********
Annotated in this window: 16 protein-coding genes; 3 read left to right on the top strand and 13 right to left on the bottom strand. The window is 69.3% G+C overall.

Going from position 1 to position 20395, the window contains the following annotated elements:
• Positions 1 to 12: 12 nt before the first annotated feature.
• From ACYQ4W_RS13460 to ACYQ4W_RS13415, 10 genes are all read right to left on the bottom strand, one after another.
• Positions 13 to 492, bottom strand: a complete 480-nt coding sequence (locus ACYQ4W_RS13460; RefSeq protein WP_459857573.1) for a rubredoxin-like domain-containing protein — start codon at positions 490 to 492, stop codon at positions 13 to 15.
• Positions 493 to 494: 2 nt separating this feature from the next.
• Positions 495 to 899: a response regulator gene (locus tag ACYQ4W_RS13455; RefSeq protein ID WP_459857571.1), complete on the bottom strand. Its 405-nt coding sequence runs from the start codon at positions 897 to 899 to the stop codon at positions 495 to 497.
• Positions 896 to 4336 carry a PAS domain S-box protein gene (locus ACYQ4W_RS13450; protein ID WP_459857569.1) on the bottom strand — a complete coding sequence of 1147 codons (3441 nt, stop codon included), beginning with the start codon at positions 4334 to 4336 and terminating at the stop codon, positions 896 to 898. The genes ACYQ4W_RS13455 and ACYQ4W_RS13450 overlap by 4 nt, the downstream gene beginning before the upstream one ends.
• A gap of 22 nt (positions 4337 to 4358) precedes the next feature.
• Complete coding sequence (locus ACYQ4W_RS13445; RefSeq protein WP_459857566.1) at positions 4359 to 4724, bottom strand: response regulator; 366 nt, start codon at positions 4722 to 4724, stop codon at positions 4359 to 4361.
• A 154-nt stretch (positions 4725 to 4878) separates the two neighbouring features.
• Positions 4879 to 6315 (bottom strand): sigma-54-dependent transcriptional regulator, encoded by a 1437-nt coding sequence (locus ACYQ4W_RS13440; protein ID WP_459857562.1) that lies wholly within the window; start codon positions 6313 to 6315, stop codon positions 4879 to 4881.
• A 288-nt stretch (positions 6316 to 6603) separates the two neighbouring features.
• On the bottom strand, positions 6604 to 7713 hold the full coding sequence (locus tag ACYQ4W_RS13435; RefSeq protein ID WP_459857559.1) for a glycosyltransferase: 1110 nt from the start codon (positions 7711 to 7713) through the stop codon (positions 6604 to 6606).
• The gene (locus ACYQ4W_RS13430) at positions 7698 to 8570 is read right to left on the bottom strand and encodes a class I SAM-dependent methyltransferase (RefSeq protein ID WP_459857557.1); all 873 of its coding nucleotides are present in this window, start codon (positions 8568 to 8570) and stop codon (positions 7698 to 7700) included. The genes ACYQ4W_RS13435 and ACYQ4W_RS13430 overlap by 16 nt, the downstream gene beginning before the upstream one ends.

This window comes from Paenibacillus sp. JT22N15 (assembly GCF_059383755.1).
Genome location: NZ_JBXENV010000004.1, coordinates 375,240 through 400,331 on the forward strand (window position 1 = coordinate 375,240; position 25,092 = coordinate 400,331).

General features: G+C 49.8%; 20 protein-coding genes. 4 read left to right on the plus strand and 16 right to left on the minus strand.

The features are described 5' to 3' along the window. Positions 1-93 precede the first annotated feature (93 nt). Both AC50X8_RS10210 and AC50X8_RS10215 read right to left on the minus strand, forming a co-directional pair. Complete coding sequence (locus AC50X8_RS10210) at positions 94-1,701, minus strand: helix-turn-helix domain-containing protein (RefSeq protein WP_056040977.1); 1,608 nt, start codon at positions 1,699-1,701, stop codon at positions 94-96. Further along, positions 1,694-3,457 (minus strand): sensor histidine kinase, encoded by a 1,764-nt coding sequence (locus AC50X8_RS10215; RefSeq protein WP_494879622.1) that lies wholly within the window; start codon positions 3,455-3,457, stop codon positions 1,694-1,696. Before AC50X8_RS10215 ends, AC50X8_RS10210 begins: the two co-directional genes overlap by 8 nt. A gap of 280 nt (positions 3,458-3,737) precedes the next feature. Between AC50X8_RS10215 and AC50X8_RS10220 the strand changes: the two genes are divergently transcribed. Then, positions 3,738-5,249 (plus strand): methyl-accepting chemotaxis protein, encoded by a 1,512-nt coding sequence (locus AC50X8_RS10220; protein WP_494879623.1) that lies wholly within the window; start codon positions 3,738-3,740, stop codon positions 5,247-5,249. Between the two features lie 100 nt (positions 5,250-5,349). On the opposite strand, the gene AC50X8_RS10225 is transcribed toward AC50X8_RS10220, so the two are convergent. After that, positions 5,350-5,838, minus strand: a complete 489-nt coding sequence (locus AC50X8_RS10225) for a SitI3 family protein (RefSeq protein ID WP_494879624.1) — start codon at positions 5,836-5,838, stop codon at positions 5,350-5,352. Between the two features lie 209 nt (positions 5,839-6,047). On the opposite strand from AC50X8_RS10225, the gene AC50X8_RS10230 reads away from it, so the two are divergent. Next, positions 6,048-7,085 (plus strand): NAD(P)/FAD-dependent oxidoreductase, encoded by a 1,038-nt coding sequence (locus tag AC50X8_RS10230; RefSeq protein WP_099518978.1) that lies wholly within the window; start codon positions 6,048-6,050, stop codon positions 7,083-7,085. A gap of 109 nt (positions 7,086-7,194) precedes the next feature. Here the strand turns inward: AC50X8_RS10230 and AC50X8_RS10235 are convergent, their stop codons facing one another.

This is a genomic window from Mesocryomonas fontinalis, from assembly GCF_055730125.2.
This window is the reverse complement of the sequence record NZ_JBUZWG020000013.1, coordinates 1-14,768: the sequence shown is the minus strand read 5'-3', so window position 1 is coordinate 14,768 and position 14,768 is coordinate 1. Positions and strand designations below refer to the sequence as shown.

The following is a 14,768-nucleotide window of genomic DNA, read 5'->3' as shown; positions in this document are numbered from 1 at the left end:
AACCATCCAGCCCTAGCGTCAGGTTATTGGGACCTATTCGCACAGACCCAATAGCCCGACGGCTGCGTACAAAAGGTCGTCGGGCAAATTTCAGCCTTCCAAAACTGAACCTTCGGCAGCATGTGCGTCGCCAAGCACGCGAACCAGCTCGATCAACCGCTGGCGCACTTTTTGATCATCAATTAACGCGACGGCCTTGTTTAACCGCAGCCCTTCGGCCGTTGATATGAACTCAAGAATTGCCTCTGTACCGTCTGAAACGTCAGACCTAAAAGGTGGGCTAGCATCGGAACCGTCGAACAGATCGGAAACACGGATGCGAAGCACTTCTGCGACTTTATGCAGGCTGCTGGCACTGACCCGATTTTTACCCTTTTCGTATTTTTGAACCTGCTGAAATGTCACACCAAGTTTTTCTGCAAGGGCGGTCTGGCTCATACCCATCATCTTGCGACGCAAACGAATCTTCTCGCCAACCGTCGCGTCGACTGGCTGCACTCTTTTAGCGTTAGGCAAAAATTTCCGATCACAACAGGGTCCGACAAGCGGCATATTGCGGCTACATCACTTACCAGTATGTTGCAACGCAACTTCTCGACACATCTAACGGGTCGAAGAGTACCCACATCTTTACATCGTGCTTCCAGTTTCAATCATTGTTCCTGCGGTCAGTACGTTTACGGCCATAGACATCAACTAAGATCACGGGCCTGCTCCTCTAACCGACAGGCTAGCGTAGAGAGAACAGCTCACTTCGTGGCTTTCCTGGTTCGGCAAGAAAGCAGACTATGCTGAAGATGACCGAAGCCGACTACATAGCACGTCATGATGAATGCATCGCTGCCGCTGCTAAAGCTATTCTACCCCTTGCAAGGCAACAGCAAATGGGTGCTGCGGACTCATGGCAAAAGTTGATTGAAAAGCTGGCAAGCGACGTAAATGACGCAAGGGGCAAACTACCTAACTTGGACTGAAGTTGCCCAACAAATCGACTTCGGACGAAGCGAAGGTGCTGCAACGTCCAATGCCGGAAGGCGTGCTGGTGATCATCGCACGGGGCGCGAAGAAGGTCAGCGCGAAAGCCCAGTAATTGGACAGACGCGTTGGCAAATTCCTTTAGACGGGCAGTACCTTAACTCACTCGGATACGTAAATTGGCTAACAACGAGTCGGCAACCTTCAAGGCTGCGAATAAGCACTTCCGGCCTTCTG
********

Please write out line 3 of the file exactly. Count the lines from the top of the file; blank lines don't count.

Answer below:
• Positions 1 to 12: 12 nt before the first annotated feature.